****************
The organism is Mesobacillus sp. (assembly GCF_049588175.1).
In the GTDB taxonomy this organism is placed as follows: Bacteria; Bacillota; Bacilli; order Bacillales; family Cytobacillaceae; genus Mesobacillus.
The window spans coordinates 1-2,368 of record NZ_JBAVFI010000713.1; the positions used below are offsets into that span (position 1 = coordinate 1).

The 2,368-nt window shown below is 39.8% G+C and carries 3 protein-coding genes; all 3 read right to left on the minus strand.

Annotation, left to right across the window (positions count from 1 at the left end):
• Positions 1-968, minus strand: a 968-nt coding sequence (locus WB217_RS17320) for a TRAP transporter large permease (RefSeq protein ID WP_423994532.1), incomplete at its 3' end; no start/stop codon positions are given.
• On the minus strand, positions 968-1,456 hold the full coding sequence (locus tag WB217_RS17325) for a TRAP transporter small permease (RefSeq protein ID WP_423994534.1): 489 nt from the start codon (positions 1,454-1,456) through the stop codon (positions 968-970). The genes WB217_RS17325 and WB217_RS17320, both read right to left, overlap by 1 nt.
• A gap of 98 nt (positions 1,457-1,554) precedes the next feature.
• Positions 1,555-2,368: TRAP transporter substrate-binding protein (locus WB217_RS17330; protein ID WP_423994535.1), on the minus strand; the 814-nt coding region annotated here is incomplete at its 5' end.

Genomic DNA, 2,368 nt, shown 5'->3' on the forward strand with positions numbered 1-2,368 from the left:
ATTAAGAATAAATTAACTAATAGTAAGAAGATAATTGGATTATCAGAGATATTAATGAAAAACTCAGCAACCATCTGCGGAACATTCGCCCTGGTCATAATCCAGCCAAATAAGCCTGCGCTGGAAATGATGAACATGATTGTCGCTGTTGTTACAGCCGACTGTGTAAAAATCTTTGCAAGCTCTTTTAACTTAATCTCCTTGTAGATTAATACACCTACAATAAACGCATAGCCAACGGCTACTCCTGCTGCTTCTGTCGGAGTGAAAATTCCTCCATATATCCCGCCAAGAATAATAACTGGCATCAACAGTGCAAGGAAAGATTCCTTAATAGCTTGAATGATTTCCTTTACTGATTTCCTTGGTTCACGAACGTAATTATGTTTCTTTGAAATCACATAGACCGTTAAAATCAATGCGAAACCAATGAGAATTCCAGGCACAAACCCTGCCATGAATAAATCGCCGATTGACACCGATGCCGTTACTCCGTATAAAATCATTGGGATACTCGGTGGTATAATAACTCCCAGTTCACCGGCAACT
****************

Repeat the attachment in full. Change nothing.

The organism is Mesobacillus sp. (assembly GCF_049588175.1).
In the GTDB taxonomy this organism is placed as follows: Bacteria; Bacillota; Bacilli; order Bacillales; family Cytobacillaceae; genus Mesobacillus.
The window spans coordinates 1-2,368 of record NZ_JBAVFI010000713.1; the positions used below are offsets into that span (position 1 = coordinate 1).

The 2,368-nt window shown below is 39.8% G+C and carries 3 protein-coding genes; all 3 read right to left on the minus strand.

Annotation, left to right across the window (positions count from 1 at the left end):
• Positions 1-968, minus strand: a 968-nt coding sequence (locus WB217_RS17320) for a TRAP transporter large permease (RefSeq protein ID WP_423994532.1), incomplete at its 3' end; no start/stop codon positions are given.
• On the minus strand, positions 968-1,456 hold the full coding sequence (locus tag WB217_RS17325) for a TRAP transporter small permease (RefSeq protein ID WP_423994534.1): 489 nt from the start codon (positions 1,454-1,456) through the stop codon (positions 968-970). The genes WB217_RS17325 and WB217_RS17320, both read right to left, overlap by 1 nt.
• A gap of 98 nt (positions 1,457-1,554) precedes the next feature.
• Positions 1,555-2,368: TRAP transporter substrate-binding protein (locus WB217_RS17330; protein ID WP_423994535.1), on the minus strand; the 814-nt coding region annotated here is incomplete at its 5' end.

Genomic DNA, 2,368 nt, shown 5'->3' on the forward strand with positions numbered 1-2,368 from the left:
ATTAAGAATAAATTAACTAATAGTAAGAAGATAATTGGATTATCAGAGATATTAATGAAAAACTCAGCAACCATCTGCGGAACATTCGCCCTGGTCATAATCCAGCCAAATAAGCCTGCGCTGGAAATGATGAACATGATTGTCGCTGTTGTTACAGCCGACTGTGTAAAAATCTTTGCAAGCTCTTTTAACTTAATCTCCTTGTAGATTAATACACCTACAATAAACGCATAGCCAACGGCTACTCCTGCTGCTTCTGTCGGAGTGAAAATTCCTCCATATATCCCGCCAAGAATAATAACTGGCATCAACAGTGCAAGGAAAGATTCCTTAATAGCTTGAATGATTTCCTTTACTGATTTCCTTGGTTCACGAACGTAATTATGTTTCTTTGAAATCACATAGACCGTTAAAATCAATGCGAAACCAATGAGAATTCCAGGCACAAACCCTGCCATGAATAAATCGCCGATTGACACCGATGCCGTTACTCCGTATAAAATCATTGGGATACTCGGTGGTATAATAACTCCCAGTTCACCGGCAACT